Scientists, engineers and other employees of Lockheed Martin Space, NASA and the University of Arizona cheered and did coronavirus-era elbow bumps Tuesday when a spacecraft collecting the first-ever sample from an asteroid successfully carried out the maneuver.
The mission is part of NASA’s ongoing effort to understand more about how the solar system was formed, how life began and what resources might be available for longer trips in space.
The OSIRIS-REx spacecraft, designed and built by Lockheed Martin at its Waterton campus in Jefferson County, will get ready for its journey back to Earth with an arrival date of September 2023.
“This could not have gone any better. This spacecraft is amazing and everything we ask of it, it does. Everything we ask of this team, it does just perfectly,” said Beth Buck, the program manager for Lockheed Martin.
The collection of regolith, or dirt-like material on the surface, is the culmination of a trek that started in September 2016. The OSIRIS-REx, or the Origins, Spectral Interpretation, Resource Identification, Security-Regolith Explorer, was launched by Centennial-based United Launch Alliance from Cape Canaveral in Florida. It took the spacecraft two years to reach the asteroid, which is 200 million miles from Earth.
In 2019, the craft completed a global survey of the asteroid, named Bennu, mapping its surface, geology and other features and preparing for the maneuver to collect the sample. The spacecraft had to get in sync with the asteroid, which orbits the sun at 61,300 mph. As it approached the surface of the asteroid, which is about 0.31 of a mile in diameter, the craft had to match Bennu’s rotation.
To gather the sample, OSIRIS-REx played TAG. Lockheed Martin built what it named Touch-And-Go Sample Acquisition Mechanism, or TAGSAM, a kind of reverse vacuum to extract the material. A robotic arm extends and the device blows compressed nitrogen gas to stir up the dirt and collect a couple of ounces in a ring-shaped canister.
The craft didn’t land on the surface and had only a few seconds to gather the material because of the challenges of operating in low gravity. Lockheed Martin spokeswoman Dani Hauf said the team members should know by Saturday if enough of the regolith was collected.
If more samples are needed, the plan is to try again in January.
Beau Bierhaus helped design, engineer and test TAGSAM. He became the lead scientist when Jim Harris, the original lead designer, retired. He has worked on the program since 2004, after NASA approved the company’s proposal.
“I have a hard time articulating how exciting it is,” Bierhaus said in the mission support area at Lockheed Martin a couple of hours before the craft descended to the surface. “I guess the best way that I can try to put into words what I’m feeling is that I have spent 16 years of my life building up to this moment.”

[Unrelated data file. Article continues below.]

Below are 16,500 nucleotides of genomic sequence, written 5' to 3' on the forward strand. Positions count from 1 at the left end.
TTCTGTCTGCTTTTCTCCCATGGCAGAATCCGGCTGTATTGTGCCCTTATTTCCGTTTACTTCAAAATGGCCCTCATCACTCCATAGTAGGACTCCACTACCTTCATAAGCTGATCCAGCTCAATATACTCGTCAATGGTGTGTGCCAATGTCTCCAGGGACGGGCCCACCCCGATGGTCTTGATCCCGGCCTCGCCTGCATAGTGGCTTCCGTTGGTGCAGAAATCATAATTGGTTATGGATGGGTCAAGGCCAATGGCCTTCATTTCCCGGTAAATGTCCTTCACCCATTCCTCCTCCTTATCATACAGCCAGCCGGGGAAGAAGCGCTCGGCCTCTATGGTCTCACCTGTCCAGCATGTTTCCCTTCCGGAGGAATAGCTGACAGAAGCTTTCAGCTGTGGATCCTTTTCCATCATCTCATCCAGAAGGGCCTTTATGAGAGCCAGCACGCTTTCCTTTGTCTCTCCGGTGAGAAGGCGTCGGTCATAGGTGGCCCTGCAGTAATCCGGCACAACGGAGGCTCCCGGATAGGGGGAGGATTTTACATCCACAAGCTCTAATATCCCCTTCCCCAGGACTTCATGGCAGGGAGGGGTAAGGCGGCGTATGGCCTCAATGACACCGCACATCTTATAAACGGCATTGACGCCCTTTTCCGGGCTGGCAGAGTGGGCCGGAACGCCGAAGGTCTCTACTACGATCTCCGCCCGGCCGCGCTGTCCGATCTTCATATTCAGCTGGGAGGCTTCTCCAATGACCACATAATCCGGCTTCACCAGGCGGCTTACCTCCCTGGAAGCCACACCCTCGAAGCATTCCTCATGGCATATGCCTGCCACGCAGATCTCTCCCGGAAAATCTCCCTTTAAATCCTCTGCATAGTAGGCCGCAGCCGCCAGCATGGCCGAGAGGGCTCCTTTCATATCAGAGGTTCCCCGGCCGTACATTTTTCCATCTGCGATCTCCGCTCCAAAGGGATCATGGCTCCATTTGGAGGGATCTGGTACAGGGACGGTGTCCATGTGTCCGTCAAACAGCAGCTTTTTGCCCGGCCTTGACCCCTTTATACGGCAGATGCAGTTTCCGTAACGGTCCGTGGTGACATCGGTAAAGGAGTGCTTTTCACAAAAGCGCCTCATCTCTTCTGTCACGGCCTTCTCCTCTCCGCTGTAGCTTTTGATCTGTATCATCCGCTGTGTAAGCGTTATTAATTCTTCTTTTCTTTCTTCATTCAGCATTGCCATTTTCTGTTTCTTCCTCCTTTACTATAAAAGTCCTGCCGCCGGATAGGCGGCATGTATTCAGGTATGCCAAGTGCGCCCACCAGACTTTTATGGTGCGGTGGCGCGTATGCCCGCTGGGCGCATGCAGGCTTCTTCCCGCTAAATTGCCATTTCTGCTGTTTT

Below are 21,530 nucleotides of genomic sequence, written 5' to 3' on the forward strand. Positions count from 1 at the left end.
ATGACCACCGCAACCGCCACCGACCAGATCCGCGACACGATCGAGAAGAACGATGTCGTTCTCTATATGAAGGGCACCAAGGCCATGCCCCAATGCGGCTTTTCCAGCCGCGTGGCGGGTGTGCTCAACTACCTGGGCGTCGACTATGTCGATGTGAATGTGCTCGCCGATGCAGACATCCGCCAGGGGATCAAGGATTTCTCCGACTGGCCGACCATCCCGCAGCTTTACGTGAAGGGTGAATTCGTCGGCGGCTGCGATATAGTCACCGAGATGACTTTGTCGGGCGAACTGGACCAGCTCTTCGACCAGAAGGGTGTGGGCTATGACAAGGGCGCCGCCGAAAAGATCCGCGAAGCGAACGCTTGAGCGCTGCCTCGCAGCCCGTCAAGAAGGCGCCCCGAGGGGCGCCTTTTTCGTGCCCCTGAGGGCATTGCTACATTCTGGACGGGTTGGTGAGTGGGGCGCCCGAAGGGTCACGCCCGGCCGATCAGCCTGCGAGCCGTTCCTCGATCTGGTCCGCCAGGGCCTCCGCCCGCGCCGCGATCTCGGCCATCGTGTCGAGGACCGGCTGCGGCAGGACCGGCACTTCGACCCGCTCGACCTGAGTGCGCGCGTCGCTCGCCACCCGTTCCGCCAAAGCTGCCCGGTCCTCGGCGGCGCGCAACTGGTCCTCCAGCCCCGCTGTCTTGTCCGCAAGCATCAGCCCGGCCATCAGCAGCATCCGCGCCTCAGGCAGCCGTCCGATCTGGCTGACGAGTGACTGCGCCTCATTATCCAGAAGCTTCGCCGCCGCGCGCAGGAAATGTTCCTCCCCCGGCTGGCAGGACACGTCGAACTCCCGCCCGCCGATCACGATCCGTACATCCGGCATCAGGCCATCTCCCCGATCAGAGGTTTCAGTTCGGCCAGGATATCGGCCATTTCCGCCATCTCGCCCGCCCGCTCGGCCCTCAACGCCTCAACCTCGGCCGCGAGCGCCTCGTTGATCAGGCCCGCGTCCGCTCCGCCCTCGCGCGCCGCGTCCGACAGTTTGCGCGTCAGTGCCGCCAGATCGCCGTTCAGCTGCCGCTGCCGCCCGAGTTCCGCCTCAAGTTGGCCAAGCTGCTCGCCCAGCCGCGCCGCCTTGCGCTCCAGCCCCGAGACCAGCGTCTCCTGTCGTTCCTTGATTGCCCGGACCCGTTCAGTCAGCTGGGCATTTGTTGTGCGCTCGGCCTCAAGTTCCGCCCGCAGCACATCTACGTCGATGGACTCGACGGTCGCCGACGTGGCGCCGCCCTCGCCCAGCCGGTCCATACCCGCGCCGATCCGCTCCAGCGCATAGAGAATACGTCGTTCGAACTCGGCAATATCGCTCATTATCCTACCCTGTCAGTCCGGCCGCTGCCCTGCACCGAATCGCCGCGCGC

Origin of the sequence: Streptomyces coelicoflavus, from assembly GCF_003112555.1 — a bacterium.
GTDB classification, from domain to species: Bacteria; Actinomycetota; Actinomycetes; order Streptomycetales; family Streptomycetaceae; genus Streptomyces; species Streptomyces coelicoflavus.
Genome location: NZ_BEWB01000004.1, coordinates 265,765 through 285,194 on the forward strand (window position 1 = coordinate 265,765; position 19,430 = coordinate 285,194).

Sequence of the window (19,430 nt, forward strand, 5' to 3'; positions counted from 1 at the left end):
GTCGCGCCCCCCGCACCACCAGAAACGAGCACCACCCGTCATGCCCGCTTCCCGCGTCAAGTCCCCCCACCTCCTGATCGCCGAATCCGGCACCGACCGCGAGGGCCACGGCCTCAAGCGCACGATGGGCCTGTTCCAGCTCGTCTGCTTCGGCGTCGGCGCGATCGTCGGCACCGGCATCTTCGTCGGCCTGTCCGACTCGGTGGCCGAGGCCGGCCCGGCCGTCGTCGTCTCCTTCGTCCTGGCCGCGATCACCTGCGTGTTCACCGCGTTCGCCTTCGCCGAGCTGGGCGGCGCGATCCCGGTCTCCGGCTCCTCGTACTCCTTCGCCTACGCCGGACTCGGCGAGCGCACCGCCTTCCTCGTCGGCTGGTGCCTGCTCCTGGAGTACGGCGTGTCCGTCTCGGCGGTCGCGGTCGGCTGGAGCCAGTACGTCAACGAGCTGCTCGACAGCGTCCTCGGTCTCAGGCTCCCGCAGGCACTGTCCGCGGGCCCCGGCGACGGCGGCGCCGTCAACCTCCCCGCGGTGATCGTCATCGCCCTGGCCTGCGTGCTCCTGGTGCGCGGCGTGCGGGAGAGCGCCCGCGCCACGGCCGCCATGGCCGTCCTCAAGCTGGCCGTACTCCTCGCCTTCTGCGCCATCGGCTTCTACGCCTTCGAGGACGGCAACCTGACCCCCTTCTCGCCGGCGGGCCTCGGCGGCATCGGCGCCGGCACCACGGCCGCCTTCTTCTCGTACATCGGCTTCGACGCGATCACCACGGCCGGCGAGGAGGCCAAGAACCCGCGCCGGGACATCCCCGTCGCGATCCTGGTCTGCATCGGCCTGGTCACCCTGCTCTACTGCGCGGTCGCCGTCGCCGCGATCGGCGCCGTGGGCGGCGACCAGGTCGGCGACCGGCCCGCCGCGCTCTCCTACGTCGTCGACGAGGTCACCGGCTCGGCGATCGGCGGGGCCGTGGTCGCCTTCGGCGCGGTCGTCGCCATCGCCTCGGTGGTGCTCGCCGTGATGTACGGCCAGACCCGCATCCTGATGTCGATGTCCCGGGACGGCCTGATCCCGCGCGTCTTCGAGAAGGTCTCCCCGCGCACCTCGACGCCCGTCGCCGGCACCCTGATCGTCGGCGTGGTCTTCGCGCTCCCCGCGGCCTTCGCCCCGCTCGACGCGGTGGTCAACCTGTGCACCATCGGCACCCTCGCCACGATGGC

Many people have invested their “time and energy and late nights and weekends” to getting to this point, Bierhaus said.
“If you think about a sports team, they spend a season getting to the Super Bowl or something, and we have spent 16 years getting to this point, and it all happens in a span of just a few seconds,” he added.
Lockheed Martin built the OSIRIS-REx by drawing on several of its previous crafts and incorporating new technology. It has instruments that were used to measure and map the asteroid, including cameras, infrared spectrometers and LIDAR, which uses lasers to measure distances and generate three-dimensional information.
Once the craft started transmitting images from the asteroid, it became clear that it was much rockier than scientists had anticipated. They gave the name Mount Doom to one massive boulder that’s about two stories tall.
Ryan Olds, Lockheed Martin’s manager of guidance, navigation and controls for the program, said the team developed a new technology called natural feature tracking specifically for the mission. He compared the process to a kind of facial recognition technology for tracking the asteroid’s landscape, helping the craft navigate to the sample site by checking for landmarks that were mapped.
The spacecraft’s dimensions are 20.25 feet long, 8 feet wide and 10.33 feet tall. The TAGSAM is 11 feet long.
Trevor Perkins, a systems engineer, joined the OSIRIS-REx team about two years ago, when the spacecraft had reached the asteroid. He said the team had to redesign the navigation process, requiring changes to the flight software and other systems.
Exploring and understanding more about the solar system is important, Perkins said. “It answers kind of every question that’s embedded in us as a human species. Where did we come from? Are we alone in the universe?”
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